Actually, it started with the decision to self-produce a song and music video. My cousin, Nicole Ring, is very supportive and suggested that I record my song.

We were shooting that time in Bohol—a film about the Bohol earthquake—in
the summer of 2015.

The cinematographer was Don Frasco, and he happenedto be listening to us while
we were talking about the song.

He said, “Hey, that’s actually good”.

Then my cousin said, “Why don’t you make her a music video?”

And he was kind enough to help us with that. He has a good eye for cinematography. Waverly Pictures produced my first music video, along with my cousin Nicole. I think that was the jumping-off point because people saw it and loved it.

He showed it to Ms. Chiqui Cartagena, Lastierre who is my handler here in Cebu.

During Lit Fest (Cebu Literary Festival) in June, Ms. Chiqui was there and we were
formally introduced. She said that she had seen my video and asked me to go meet Boss Vic (Vic del Rosario). So it started there.

Are you open to Manila-based projects?

Boss Vic did bring that up on our first meeting but I was still a graduating student then.

Also, it wasn’t my intention to be known. I just want my music to be heard by other people.

But then I thought about it. It is a means of getting my music somewhere, so I agreed to be a part of Viva but I never really thought of going to Manila.

Do you see yourself working under Viva for a long time?

I love my Viva family. If things turn out well after my five-year contract, then I’ll decide if I’d renew or not.

I will weigh the pros and cons of being a Viva artist within this five years, but so far I’menjoying it.

If I do decide to go to Manila, it would be for theater. I heard people talking about these big auditions which I don’t get to hear about in Cebu.

I watched “Wicked” alone and I cried because I want this to be in Cebu, so if I go to Manila, it’s going to be because of theater.

I never really liked being on film.

I want immediate performance. I don’t want my momentum to be stopped with “Cut!” Hilak pa gani ta. (Laughs).

How is it being the project coordinator of Little Boy

We go to universities and I teach introduction to spoken word poetry to make this form of art known.

I have no plansof heading to the corporate world just yet.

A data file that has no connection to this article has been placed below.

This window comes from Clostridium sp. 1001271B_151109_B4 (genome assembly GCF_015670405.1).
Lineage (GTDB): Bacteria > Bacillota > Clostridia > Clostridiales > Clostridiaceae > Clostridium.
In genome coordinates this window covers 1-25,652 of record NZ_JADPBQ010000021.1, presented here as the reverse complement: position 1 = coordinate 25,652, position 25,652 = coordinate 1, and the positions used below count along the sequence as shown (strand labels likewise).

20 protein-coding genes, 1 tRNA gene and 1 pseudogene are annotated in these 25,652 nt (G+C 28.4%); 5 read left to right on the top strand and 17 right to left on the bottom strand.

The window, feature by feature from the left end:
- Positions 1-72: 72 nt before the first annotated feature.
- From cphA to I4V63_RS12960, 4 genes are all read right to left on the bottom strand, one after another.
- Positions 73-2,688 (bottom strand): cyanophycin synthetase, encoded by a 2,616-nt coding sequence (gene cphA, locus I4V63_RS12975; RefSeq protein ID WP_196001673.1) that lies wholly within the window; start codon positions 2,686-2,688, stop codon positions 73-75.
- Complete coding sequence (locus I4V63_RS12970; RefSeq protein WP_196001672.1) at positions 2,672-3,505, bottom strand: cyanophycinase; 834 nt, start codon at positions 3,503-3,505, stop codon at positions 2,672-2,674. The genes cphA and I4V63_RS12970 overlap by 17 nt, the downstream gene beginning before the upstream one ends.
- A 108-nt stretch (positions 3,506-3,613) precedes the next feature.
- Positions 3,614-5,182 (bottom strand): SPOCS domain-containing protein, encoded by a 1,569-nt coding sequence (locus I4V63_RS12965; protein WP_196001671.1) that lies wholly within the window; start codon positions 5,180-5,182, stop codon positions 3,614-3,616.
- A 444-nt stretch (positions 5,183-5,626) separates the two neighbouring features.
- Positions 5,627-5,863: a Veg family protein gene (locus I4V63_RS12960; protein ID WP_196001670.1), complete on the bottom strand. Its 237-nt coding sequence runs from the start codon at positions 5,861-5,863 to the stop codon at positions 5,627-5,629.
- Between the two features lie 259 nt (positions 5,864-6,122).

Besides, I don’t think I’m cut out for that.

I know that I’m meant to do something else. One where I get to do what I love.

I’m so stoked by Sarah Kay and Phil Kaye.

I’ve been organizing open mics in Park Mall and in IT Park, and then being in the organizing team of Cebu Lit Fest, which I volunteered for.

There’s a different thrill to it.

I just love what I’m doing.

The initial plan after I graduate was to fly out to New York.

I really want to pursue theater and I doubted myself with the auditions there.

It’s a long shot but I am working on it slowly. I’ve been looking for scholarships. I’ll get there.

Have you always liked poetry and the performing arts?

I’ve written since I was very young. I’ve seen my pieces, “The Tree”, or “The Bird”. (Laughs). Words are magical
to me.

Do you know I’m sofascinated with the word blue?

Not the color but the word itself.

Say blue and you know how your lips and your tongue and the way it just rolls in your mouth It’s just nice.

It’s the same with purple.

That’s how I came to love poetry that I took up Linguistics and Literature.

I’ve always volunteered for Cebu Lit Fest since my first year in college.

I actually joined the summer workshop by Reb (Atadero).

Do you have plans to join national singing competitions?

I don’t like competitions.

I was influenced by mom in this.

When I was younger, I asked my mom if I could join a competition and she said, “Don’t. Why do you have to?To prove that you’re good? You have nothing to prove. You’re already good as you are”.

She just reminds me to keep doing what I’m doing and that I don’t have to compete with others, and that’s how I’ve always seen it anything that requires performance

I don’t see it at all as a competition with anyone. It’s just me doing my craft. I don’t see it as work either.

My mom, she’s been performing all her life.

She even performed Evita in CCT (Caribbean Community Theatre).

She’d be very honest with me.

You know mamas, they never lie to you. I’d always hate it, I’d say, “Mama man ta ka, dapat maganahan ka sa akong tingog. Nganong mo-